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Uzbekistan

Volume 450: debated on Thursday 19 October 2006

To ask the Secretary of State for Foreign and Commonwealth Affairs (1) what representations her Department has made to the Uzbek Government following the arrest of journalist Ulugbek Khaidarov on 14 September; (93465)

(2) what information she has received on the whereabouts of Uzbek opposition journalist Djamshid Karimov following his disappearance in that country on 12 September.

Ulugbek Khaidarov and Djamshid Karimov are well known to our embassy in Tashkent. The embassy has met both journalists on numerous occasions. They last met Ulugbek Khaidarov on 21 July in Jizzakh. Our embassy keeps in close contact with the human rights groups who have been to see Ulugbek Khaidarov in custody. We are very disturbed by the sentencing of Ulugbek Khaidarov and concerned for his welfare. Human rights groups have suggested that the charges against him were trumped up. There has been no official confirmation of Djamshid Karimov’s whereabouts from the Uzbek authorities. Press reports suggest that he may be in an asylum.

We have repeatedly and consistently drawn to the attention of the Uzbek authorities our concerns about the freedom of the press and the harassment of journalists. The Foreign and Commonwealth Office (FCO) 2006 Annual Human Rights Report published on 12 October and available on the FCO website at: www.fco.gov.uk draws attention to the difficulties independent journalists experience in Uzbekistan, including in the Jizzakh region.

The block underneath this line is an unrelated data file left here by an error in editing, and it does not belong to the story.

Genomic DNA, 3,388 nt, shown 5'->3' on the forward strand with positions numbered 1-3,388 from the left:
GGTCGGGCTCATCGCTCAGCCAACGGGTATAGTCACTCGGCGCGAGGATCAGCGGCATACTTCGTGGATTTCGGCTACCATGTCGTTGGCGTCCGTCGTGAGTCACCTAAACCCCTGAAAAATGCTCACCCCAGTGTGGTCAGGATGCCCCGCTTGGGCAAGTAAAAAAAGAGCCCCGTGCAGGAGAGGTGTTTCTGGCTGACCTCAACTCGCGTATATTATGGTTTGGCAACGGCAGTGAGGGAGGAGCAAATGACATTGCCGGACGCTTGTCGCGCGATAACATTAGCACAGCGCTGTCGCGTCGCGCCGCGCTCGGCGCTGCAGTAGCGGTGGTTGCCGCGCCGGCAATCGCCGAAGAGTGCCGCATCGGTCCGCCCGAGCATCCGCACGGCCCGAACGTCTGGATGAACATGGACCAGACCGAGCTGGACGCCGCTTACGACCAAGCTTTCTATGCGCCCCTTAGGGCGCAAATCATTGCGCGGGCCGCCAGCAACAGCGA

To ask the Secretary of State for Foreign and Commonwealth Affairs what her most recent assessment is of the human rights situation in Uzbekistan. (95203)

The events of 12-13 May 2005 in Andizhan and the Uzbek government's response have dominated the political landscape in Uzbekistan. There have been a series of questionable trials accompanied by a clampdown on civil society, non-governmental organisations and the media. International organisations and media have been forced out of Uzbekistan. However, we welcome the abolition of the death penalty from 1 January 2008.

In response to the Uzbek Government's refusal to allow an international inquiry to clarify what took place in Andizhan, the EU adopted a visa ban and arms embargo against Uzbekistan which came into force in November 2005 for a year. We, and our EU partners, are currently discussing the question of whether these measures will be renewed in November 2006.

More details are available from the Foreign and Commonwealth Office (FCO) 2006 Annual Human Rights Report published on 12 October, (chapter 2.19 covers Uzbekistan) on the FCO website: http://www.fco.gov.uk/Files/kfile/hr_report2006.pdf. Copies of the report are also available in the Library of the House.